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Old 2013-02-03, 06:53 AM
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Recording/Mastering Engineer
Join Date: Nov 2006
Location: Victoria, BC, Canada
Re: Unecessary cdr step in transfers of recording with known and unknown lineage.

Originally Posted by GRC View Post
Yes, but that would introduce a sample rate and bit rate conversion in order to share them as 16/44 - which is what I reckon most folks here, and at DaD, would want.

Which would you say is worse - taking analogue and converting to 16/44 at the outset, and keeping that resolution constant to the FLAC stage, or converting to 24/96 at the outset, creating track splits, fades, outputting AIFF files in 24/96, then converting to 16/44?

Yes, I know in an ideal world it would be great to work with 24/96 all the time, but it would (a) limit the number of projects I could work at on the HDD - 24/96 occupies more HDD real-estate than 16/44, and would (b) roughly quadruple the number of CDRs I'd need - 80 mins on a single redbook equates to around 4 or 5 discs written as 24/96 AIFFs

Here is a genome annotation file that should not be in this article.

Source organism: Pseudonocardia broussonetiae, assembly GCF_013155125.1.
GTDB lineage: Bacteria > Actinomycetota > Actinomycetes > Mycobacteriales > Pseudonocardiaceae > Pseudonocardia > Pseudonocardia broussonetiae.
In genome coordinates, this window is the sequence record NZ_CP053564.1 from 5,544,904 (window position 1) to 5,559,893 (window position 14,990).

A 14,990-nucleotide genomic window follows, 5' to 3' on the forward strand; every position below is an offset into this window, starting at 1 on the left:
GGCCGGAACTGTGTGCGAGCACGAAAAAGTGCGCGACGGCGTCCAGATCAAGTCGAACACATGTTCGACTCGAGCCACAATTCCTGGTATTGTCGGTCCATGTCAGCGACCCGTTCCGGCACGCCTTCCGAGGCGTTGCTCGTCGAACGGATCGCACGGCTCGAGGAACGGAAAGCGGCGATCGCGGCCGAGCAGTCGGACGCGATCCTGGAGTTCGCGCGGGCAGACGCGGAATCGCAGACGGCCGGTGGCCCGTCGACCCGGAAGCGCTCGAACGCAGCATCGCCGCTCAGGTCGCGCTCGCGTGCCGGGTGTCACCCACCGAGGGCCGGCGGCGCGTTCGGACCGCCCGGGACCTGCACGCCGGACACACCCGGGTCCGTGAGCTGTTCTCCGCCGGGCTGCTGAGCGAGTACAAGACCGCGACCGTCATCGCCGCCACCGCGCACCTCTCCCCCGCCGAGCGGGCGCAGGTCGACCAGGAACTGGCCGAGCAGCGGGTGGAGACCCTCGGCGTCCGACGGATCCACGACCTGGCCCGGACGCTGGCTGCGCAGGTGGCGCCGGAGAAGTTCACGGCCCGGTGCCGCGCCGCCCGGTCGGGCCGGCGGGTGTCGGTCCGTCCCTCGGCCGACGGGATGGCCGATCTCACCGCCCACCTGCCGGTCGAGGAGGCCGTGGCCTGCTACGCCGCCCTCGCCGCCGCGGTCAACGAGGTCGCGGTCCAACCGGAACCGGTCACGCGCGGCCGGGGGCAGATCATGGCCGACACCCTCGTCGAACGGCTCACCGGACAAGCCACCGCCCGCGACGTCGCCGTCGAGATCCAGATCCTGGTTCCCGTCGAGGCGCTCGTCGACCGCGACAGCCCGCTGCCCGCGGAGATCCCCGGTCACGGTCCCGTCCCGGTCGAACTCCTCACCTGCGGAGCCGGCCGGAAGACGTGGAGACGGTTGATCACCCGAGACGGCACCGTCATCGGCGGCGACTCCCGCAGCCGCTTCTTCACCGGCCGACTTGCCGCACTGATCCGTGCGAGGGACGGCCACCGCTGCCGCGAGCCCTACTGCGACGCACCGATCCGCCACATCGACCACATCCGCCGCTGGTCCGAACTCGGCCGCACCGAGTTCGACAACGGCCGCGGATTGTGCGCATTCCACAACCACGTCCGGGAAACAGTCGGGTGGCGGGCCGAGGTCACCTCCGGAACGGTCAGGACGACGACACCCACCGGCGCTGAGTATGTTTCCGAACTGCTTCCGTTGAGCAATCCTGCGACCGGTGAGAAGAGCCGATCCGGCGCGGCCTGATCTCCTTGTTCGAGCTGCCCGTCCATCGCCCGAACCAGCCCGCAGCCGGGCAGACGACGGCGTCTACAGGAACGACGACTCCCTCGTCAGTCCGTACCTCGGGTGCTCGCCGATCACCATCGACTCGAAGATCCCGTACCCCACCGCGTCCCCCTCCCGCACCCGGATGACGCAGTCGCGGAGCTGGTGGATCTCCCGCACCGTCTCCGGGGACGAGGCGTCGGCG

I've committed a number of 'special' FM items to 24/96 for archiving, but for the vast majority of AUD shows ..... no.
Well, then, don't record at hi res and just do it at 16/44.1 to the unit's internal hard drive and burn a data CD-r you can take to a computer to read without doing the redbook audio CD-r / EAC extraction step. If you DON'T have to do an audio CD-r with this unit, then why do it?

If the intent is solely to have a redbook CD, and there is no editing or processing needed for the files then capturing at 16/44.1 will suit those specific set of needs. If you have to do ANY post-processing to the files (raise levels, do fades, EQ, etc...) then most definitely it's still better to capture at 24/96 and process in hi res and then downsample and dither to 16/44.1 resolution....

I agree that a lot of folks haven't quite picked up yet on the concept of hi-res files, but I do believe that in the long run as hard drives grow larger and computers get even more powerful and bandwidth expands yet again that 24/96 will one day be considered "low resolution" and 16/44.1 will be looked at with the dread of an eMPty3 today! I'd rather have it in as high a bitrate as I can, now, instead of looking back with regret that I didn't capture it as good as I could have....

So, count me with the people that wish you WOULD use as full resolution as possible....
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